An emotional sendoff happened recently as we celebrated a big win for conservation. Five juvenile Florida grasshopper sparrows were sent into their natural range on June 22, contributing to the population of this critically endangered species.
This group of five young sparrows included individuals from our first two clutches of eggs. After hatching, the sparrows stay with their parents for 21 days, after which they move to a separate behind-the-scenes habitat and are monitored to confirm they are eating on their own. After a few more weeks of growing and monitoring, they are ready to be released into their natural range.
Before the big release day, chicks are given aluminum bands and measurements are taken to compare with the information gathered during their parental separation exams. This aluminum band, along with the colored bands that are put on at day five, allow biologists to identify and track each bird so they can continue to gather valuable information on this critically endangered species.
The five sparrows were transported out to Avon Park Air Force Range the day before their release so they had time to rest before the big day. They were placed in a mobile aviary on the prairie so that they could acclimate to their new home.
“Bringing them out the day before enables them to rest and have some snacks with the hope that they are calmer and have less stress hormones pumping through their systems before they’re sent out into the big world,” said Kelly Currier, the Zoo’s Conservation Coordinator.
On the day of release, a small team of Zoo staff members carpooled across the state to catch this memorable event at Avon Park. The five young birds were greeted by another sparrow as the door was opened. Some of the sparrows took big leaps out onto the prairie, while others observed before cautiously hopping into their new home.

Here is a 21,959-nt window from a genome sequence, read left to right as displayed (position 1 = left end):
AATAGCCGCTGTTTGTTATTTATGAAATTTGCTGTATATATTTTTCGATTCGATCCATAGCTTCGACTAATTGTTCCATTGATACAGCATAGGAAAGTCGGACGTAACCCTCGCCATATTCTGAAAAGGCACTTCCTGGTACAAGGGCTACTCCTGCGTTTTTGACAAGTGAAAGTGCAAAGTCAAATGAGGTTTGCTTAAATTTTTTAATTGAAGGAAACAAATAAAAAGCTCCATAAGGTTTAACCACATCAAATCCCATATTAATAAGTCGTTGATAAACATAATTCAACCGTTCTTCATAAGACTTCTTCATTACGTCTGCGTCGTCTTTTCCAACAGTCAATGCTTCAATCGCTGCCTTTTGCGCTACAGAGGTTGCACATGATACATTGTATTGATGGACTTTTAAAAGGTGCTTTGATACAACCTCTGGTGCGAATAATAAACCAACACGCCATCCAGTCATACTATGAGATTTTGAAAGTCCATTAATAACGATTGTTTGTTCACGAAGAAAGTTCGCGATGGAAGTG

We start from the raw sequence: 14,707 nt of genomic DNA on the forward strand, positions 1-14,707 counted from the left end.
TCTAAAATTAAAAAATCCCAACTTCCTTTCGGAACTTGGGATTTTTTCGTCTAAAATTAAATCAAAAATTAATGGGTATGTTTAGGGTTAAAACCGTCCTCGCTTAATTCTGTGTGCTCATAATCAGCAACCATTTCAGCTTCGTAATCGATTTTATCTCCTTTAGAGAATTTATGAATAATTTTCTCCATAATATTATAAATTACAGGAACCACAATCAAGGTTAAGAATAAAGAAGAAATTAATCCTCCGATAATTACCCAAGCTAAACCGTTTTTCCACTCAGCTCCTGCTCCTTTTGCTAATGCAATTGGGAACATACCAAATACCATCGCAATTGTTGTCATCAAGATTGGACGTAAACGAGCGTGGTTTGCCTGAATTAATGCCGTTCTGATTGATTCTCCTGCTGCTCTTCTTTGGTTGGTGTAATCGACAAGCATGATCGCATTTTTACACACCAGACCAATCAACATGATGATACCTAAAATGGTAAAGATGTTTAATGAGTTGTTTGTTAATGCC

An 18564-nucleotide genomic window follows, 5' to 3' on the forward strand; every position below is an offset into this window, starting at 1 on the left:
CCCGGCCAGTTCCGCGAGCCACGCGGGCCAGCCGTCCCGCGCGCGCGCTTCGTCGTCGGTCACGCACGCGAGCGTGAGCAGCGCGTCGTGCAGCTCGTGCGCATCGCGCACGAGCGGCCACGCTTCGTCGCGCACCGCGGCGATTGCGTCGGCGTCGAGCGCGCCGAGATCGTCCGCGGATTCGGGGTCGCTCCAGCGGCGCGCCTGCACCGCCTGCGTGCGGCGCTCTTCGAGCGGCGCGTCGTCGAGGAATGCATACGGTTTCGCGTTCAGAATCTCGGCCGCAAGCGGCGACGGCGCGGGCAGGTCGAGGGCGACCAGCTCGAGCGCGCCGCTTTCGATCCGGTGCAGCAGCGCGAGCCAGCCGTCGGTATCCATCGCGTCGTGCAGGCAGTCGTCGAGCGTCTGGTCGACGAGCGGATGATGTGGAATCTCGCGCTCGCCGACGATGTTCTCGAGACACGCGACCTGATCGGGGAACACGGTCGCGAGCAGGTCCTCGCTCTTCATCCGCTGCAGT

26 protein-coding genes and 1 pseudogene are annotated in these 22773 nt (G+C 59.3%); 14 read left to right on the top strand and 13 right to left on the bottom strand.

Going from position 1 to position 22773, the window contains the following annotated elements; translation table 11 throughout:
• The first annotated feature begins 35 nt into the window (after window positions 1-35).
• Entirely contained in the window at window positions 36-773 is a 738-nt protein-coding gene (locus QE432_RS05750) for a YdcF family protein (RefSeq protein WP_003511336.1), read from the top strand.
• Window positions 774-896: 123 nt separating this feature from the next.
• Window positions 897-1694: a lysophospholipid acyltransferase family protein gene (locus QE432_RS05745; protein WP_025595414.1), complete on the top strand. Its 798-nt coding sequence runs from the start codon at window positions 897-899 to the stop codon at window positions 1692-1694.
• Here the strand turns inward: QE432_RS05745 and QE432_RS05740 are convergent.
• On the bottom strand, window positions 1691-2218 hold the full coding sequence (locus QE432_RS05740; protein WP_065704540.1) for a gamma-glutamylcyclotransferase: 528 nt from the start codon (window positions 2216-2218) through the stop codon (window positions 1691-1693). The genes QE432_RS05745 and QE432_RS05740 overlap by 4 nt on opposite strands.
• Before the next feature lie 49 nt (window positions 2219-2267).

More are on their way! Florida grasshopper sparrows are still in breeding season, meaning more birds will be headed to their natural range over the next few months. Three of our four breeding pairs have successfully hatched chicks. We currently have eight hatch years (or independent fledglings), nine hatchlings and three eggs!
These sparrows will serve as invaluable members of the range-wide population of Florida grasshopper sparrows, which is threatened due to non-native fire ants and amount of available high-quality habitat, among other factors.
Florida grasshopper sparrows are only found in a few areas in Central and South Florida and have lost approximately 85% of their natural habitat to agriculture. Helping this imperiled species is a big undertaking, but it’s one that we are so happy to do! There is still a long way to go, but due to the hard work of Brevard Zoo’s conservation team and its partners, more Florida grasshopper sparrows will soon be flying around their natural range.
Brevard Zoo is an independent, not-for-profit organization that receives no recurring government funding for our operating costs. Your generous support enables us to continue to serve our community and continue our vital animal wellness, education and conservation programs.